Beware if you have enabled Data Compression Proxy in new Chrome for Android and iOS, Google is watching you

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Beware if you have Data Compression Proxy enabled in new Chrome for Android and iOS devices, Google is watching you!

Google quietly revealed the new Data Compression Proxy features of its new Chrome App for Android smartphones and tablets and Chrome App for iPhone, iPad and iPod Touch.  What the pages listing the new features say is that the Data Compression Proxy can significantly reduce cellular data usage by using proxy servers hosted at Google to optimize website content. This feature has been shown to reduce the size of web pages by 50%.

What the features dont say is that your entire day to day web session can be seen /stored or noted by some third party before reaching you.  If you have enabled the Data Compression Proxy feature in your smartphone or tablet and are trying to read Techworm.net, the data will first pass through Google servers before reaching you. That means data about your session with Techworm will be stored/saved/noted somewhere.  Not that this is done for the first time, Opera has been doing it for ages, in fact Opera’s USP and popularity is based on this technique.  But then you dont use Opera for your private communications or posting/seeing/sharing confidential and eyes only information.

Thankfully unlike others who often provide such snooping techniques by default, Google has given the Android smartphone and iPhone /iPAd / iPod Touch users the choice of opting in or out of the service. The use of the compression proxy does not require you to have a Google account. If you want to start the service, you have to open Chrome, go to Settings, go to Bandwidth Management and enable the Reduce data usage option to start this feature.

If you few lucky ones who have Android 5.0 lollipop devices, you have to go to Settings > Developer Options > Reduce WebView network usage.

This is how it works :



Beware if you have enabled Data Compression Proxy in new Chrome for Android and iOS, Google is watching you

Banking transactions and incognito browsing sessions excluded

The Data Compression Proxy feature does not work with HTTPS or Secure pages and all banking transactions are carried over HTTPS websites so they will not be affected.  Google has also said that surfing in Incognito Mode on Chrome (Private Browsing) will also bypass the Data Compression Proxy feature as of now.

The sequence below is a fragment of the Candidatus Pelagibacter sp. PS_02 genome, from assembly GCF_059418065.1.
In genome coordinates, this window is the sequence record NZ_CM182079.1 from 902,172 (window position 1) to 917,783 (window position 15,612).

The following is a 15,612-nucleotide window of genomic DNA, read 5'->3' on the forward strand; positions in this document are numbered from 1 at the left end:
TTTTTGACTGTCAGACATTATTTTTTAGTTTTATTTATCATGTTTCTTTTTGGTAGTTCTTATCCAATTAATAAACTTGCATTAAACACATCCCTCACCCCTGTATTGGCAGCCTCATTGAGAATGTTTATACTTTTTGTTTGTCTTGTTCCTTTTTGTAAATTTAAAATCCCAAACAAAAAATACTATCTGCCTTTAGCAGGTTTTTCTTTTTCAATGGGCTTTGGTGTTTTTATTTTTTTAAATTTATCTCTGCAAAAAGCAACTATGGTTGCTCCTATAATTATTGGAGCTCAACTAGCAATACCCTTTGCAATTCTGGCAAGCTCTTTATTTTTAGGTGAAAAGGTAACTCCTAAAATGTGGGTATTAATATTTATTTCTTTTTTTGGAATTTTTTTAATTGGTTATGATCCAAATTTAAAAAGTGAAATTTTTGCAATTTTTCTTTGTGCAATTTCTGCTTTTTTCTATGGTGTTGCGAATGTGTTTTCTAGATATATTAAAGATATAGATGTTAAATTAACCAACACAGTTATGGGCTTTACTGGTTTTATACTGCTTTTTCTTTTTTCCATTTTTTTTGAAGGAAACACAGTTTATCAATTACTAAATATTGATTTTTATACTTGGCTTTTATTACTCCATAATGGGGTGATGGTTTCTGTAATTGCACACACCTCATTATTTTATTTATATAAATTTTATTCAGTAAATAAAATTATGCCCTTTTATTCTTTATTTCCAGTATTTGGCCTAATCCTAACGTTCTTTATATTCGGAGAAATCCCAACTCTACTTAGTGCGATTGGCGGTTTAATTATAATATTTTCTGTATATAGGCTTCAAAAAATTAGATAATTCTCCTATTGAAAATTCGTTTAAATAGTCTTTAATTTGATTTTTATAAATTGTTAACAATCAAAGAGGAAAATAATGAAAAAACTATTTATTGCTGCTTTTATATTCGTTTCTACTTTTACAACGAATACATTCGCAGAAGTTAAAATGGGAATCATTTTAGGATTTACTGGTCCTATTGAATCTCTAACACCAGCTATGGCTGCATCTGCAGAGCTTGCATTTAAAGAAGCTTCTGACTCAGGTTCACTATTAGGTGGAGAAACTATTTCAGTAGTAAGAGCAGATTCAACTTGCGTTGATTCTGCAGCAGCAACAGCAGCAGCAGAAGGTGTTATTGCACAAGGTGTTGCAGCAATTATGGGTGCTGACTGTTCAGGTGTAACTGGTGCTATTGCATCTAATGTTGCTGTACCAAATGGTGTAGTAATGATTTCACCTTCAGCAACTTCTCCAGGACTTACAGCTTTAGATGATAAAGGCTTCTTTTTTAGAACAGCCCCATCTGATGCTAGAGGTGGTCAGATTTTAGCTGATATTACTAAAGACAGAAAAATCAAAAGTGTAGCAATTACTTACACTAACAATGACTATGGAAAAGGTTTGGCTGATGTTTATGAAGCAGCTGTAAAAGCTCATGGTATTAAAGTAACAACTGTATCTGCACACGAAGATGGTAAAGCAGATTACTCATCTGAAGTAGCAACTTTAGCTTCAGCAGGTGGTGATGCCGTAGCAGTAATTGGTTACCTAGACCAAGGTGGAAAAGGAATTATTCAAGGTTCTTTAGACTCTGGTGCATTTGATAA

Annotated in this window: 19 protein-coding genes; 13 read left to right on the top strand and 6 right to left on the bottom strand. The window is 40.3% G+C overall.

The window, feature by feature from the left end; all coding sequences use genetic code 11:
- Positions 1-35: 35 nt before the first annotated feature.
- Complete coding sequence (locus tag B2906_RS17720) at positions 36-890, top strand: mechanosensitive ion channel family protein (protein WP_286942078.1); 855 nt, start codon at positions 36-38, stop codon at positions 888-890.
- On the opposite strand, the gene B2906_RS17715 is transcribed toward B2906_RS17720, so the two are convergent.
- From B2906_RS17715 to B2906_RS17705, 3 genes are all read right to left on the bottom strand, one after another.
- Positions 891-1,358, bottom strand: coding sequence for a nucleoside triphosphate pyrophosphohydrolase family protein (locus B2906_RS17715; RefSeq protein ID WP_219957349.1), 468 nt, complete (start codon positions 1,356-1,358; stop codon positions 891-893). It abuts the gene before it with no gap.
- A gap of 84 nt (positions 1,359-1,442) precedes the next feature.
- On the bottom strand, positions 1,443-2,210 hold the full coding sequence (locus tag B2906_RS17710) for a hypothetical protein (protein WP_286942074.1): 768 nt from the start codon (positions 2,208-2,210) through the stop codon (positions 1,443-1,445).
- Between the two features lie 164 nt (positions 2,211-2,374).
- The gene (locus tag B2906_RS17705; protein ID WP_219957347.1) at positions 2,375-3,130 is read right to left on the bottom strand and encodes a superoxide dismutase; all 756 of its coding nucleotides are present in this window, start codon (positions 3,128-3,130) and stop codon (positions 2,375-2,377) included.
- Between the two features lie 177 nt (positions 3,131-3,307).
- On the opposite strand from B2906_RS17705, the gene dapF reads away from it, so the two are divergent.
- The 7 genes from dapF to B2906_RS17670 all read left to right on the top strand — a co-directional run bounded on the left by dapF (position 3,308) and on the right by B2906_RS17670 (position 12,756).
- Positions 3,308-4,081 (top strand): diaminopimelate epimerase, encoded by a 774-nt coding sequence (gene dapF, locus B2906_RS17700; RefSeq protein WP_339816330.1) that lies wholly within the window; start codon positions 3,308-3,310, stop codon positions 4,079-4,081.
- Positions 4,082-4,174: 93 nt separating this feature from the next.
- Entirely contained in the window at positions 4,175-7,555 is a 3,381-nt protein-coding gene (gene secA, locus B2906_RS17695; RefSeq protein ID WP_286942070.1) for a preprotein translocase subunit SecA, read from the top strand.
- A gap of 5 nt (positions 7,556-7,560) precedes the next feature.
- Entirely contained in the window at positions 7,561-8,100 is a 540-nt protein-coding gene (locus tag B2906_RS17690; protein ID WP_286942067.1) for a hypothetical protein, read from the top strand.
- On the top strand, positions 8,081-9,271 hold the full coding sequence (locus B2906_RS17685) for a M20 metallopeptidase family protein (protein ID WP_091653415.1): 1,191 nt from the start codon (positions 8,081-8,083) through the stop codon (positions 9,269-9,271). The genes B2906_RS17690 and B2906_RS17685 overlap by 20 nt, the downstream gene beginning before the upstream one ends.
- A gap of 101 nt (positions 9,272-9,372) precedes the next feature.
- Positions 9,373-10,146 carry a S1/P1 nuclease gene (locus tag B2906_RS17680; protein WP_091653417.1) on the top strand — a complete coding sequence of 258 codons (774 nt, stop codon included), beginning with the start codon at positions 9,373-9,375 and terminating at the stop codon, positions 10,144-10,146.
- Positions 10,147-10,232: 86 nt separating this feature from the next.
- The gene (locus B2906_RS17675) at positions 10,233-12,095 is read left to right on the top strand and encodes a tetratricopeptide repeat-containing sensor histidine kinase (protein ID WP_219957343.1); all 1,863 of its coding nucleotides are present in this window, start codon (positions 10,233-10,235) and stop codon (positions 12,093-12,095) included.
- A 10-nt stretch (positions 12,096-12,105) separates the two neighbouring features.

Privacy questions

When this feature is enabled, all your web surfing history and data will pass through Google servers before reaching you.  It should be noted that though Google does not snoop on user’s web surfing data without users explicit permission, the law enforcement agencies like the NSA can demand such data through a warrant.  Further, each and every data passing through Google servers is going to leave behind breadcrumbs or metadata which can be accessed by a third party if a hack attack occurs as it did recently in Dropbox’s case.

For the protection of your internet data being leaked when you use the internet on your Android phone the one effective way is to use and additional security software like using the best VPN for Android, which hides your internet activities by creating an encrypted tunnel and route your data through this tunnel which keeps it protected and away from snoopers, hackers, and other cyber attackers.

Conclusion

Thought this feature is quite good for normal surfing, opening incognito browsing tabs everytime you need to have a private untapped and non snooped web session will be quite a headache for the user. If you are a privacy oriented user, it is suggested that you disable this feature.

1 COMMENT

  1. We’re talking about HTTP here, which means that without this compression proxy your requests are open for snooping by every router between you and the site you’re connecting to. While the proxy adds Google to that list, it also removes some parties from that list — like your ISP. This is because Google uses HTTPS to send you the compressed data. Given the recent revelations about Verizon not only reading its users’ web requests but actively *modifying* them to insert tracking information, the Google proxy may be a net win for your privacy, not a loss. I suppose it depends mostly on who you trust.

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